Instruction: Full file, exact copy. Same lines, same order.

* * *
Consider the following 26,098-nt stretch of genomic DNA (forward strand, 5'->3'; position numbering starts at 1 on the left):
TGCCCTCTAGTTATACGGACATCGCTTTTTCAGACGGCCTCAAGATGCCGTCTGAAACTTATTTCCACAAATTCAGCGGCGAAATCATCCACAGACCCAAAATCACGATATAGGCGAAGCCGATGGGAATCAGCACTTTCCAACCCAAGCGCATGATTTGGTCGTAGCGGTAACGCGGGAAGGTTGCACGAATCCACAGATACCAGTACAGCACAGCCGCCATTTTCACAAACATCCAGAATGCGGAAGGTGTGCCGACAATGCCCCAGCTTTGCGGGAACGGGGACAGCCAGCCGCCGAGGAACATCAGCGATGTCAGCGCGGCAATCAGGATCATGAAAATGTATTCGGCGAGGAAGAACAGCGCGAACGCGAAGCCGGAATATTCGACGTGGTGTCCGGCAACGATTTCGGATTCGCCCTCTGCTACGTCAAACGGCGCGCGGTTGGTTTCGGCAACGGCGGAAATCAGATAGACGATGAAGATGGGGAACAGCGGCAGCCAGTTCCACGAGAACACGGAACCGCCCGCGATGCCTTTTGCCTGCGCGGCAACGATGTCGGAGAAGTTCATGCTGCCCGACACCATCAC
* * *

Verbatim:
Consider the following 26,098-nt stretch of genomic DNA (forward strand, 5'->3'; position numbering starts at 1 on the left):
TGCCCTCTAGTTATACGGACATCGCTTTTTCAGACGGCCTCAAGATGCCGTCTGAAACTTATTTCCACAAATTCAGCGGCGAAATCATCCACAGACCCAAAATCACGATATAGGCGAAGCCGATGGGAATCAGCACTTTCCAACCCAAGCGCATGATTTGGTCGTAGCGGTAACGCGGGAAGGTTGCACGAATCCACAGATACCAGTACAGCACAGCCGCCATTTTCACAAACATCCAGAATGCGGAAGGTGTGCCGACAATGCCCCAGCTTTGCGGGAACGGGGACAGCCAGCCGCCGAGGAACATCAGCGATGTCAGCGCGGCAATCAGGATCATGAAAATGTATTCGGCGAGGAAGAACAGCGCGAACGCGAAGCCGGAATATTCGACGTGGTGTCCGGCAACGATTTCGGATTCGCCCTCTGCTACGTCAAACGGCGCGCGGTTGGTTTCGGCAACGGCGGAAATCAGATAGACGATGAAGATGGGGAACAGCGGCAGCCAGTTCCACGAGAACACGGAACCGCCCGCGATGCCTTTTGCCTGCGCGGCAACGATGTCGGAGAAGTTCATGCTGCCCGACACCATCAC